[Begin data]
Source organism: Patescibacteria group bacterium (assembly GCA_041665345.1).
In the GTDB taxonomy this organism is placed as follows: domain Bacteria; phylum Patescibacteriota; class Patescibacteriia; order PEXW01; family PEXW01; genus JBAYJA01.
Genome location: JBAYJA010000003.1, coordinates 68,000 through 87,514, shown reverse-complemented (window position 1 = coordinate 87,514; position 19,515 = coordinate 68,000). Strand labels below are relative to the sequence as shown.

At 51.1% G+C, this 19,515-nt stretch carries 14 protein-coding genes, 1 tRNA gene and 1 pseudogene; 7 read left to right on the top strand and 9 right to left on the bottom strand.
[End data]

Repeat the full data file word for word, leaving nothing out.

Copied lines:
Source organism: Patescibacteria group bacterium (assembly GCA_041665345.1).
In the GTDB taxonomy this organism is placed as follows: domain Bacteria; phylum Patescibacteriota; class Patescibacteriia; order PEXW01; family PEXW01; genus JBAYJA01.
Genome location: JBAYJA010000003.1, coordinates 68,000 through 87,514, shown reverse-complemented (window position 1 = coordinate 87,514; position 19,515 = coordinate 68,000). Strand labels below are relative to the sequence as shown.

At 51.1% G+C, this 19,515-nt stretch carries 14 protein-coding genes, 1 tRNA gene and 1 pseudogene; 7 read left to right on the top strand and 9 right to left on the bottom strand.